But Nabers is in a different class. He has drawn not-unreasonable comparisons to the line of LSU receivers that he's followed into the NFL — Ja'Marr Chase, Justin Jefferson and, of course, Beckham. Being a part of that elite group is why Nabers, a Louisiana native, stayed home and went to LSU.

"I wanted to be great just like those guys," Nabers said. "I knew if I followed in the right footsteps, and went to my home state, they were going to show me love no matter what, and they were going to get me prepared for this day here. … Just watching those guys, how they compete, how they run routes, how they were able to come from LSU and make a name for themselves in the NFL … (I'm) just hoping to follow in those guys' footsteps and make a name for myself."

Nabers did that in his two years as a starting receiver for the Tigers, but he really took a step up with a monster final year. He caught 89 passes for 1,569 yards and 14 touchdowns. That wasn't quite what Chase (84-1,780-20) and Jefferson (111-1,540-18) did in their final seasons at LSU, but it was close. And it was better than Beckham's (59-1,152-8).

What matters most, though, is what he does next. Fair or not, his bar was set by a young Beckham in 2014 when he shook off a summer hamstring injury and lit up New York with 91 catches, 1,305 yards and 12 touchdowns in just 12 games — good enough to make him the NFL's Offensive Rookie of the Year. Beckham became a human highlight reel and arguably the biggest star in New York at the time. And he got better in each of the next two seasons before injuries finally began taking their toll.

Both Beckham and Chase talked to Nabers after he was drafted and offered him some advice. Nabers, for his part, insisted he's not worried about the comparisons and is just focusing on himself. But he knows the comparisons are there. And he understands he's special. He glows about his own ability — another sure sign he's a true No. 1 receiver. He talks about the "Spiderman talent" he has for knowing where his closest defender is and just how close his feet are to going out of bounds.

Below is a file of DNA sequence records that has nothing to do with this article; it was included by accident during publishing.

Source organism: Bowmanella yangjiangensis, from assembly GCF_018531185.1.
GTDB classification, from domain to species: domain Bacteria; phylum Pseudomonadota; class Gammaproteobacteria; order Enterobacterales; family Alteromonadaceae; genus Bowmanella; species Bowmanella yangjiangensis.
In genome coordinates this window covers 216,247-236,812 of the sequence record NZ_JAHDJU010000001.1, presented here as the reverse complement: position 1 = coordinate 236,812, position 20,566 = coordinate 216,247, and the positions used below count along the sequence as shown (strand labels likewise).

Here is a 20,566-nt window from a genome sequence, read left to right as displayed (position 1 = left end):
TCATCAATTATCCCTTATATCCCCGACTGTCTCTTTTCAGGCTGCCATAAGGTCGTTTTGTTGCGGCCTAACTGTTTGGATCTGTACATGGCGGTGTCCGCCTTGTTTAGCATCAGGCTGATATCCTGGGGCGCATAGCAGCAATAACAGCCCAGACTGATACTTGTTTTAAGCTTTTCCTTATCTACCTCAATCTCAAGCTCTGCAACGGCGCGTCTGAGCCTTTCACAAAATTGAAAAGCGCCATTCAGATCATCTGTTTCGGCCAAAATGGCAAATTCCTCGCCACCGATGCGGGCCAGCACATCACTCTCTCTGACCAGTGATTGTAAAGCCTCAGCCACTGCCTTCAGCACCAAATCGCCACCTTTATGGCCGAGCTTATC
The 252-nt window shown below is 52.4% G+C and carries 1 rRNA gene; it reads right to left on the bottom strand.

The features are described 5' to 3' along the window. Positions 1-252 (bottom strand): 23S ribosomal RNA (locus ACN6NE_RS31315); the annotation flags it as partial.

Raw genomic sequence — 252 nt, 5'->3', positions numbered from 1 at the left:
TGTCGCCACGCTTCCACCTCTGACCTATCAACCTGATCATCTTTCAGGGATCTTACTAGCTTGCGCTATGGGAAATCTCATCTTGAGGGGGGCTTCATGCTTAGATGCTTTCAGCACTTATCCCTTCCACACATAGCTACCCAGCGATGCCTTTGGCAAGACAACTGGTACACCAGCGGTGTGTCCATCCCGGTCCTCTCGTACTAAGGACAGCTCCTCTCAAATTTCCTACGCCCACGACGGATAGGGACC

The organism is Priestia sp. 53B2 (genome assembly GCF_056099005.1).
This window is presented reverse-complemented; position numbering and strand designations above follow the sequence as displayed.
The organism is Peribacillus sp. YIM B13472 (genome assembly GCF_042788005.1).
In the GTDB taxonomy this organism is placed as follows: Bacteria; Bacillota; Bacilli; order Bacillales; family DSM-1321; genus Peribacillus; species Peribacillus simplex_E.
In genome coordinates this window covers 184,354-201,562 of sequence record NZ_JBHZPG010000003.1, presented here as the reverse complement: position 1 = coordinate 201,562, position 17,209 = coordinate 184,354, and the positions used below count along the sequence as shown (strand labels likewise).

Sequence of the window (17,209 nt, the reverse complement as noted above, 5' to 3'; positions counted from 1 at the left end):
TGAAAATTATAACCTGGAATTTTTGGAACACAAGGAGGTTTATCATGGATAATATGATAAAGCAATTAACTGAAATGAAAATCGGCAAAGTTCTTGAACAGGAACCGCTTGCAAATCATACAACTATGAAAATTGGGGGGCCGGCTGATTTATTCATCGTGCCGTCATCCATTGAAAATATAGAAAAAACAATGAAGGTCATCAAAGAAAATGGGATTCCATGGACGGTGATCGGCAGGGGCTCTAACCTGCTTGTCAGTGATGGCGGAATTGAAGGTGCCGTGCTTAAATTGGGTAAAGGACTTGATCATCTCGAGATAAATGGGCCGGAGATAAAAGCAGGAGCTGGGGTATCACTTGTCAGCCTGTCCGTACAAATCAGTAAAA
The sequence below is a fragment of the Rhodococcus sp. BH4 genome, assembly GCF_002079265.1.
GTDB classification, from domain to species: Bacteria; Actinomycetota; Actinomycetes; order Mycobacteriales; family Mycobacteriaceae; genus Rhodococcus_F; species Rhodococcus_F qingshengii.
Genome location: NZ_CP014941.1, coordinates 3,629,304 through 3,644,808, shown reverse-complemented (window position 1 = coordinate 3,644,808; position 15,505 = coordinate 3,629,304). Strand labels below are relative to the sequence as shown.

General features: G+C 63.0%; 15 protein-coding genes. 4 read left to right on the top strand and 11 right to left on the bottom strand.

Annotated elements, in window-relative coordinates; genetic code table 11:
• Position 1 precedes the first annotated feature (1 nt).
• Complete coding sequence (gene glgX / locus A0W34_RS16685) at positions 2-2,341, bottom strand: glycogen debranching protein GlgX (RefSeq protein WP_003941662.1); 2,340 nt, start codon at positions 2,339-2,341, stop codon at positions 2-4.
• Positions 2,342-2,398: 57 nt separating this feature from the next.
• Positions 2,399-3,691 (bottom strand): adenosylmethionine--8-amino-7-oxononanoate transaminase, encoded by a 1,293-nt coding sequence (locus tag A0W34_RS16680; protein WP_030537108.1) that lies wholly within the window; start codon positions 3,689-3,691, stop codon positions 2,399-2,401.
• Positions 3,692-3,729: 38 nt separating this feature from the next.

He also insisted that "when the ball is in the quarterback's hands, Malik is going to be open." That's less of a boast and more a reality from what the Giants saw when they scouted him over the last two years. It's exactly what former Giants GM Jerry Reese saw in Beckham a decade ago, too.

That's why the comparisons aren't going to go away. Nabers looks like a young Odell Beckham on the field and they need him to produce like Beckham, too — even if they're going to bend over backward not to say that out loud.

"Yeah, I'm not going to compare him to anybody," Daboll said. "I think he's a fantastic player. He's got a lot of good attributes, starting with his personality and demeanor, his competitive stamina. He's got some dog to him. (But) he's his own person."

"I'm just trying to be the best football player I can possibly be for the Giants organization," Nabers added. "I'm not coming in trying to replace Odell, I'm just trying lead into my own legacy."

Ralph Vacchiano is the NFC East reporter for FOX Sports, covering the Washington Commanders, Philadelphia Eagles and New York Giants. He spent the previous six years covering the Giants and Jets for SNY TV in New York, and before that, 16 years covering the Giants and the NFL for the New York Daily News. Follow him Twitter at @RalphVacchiano.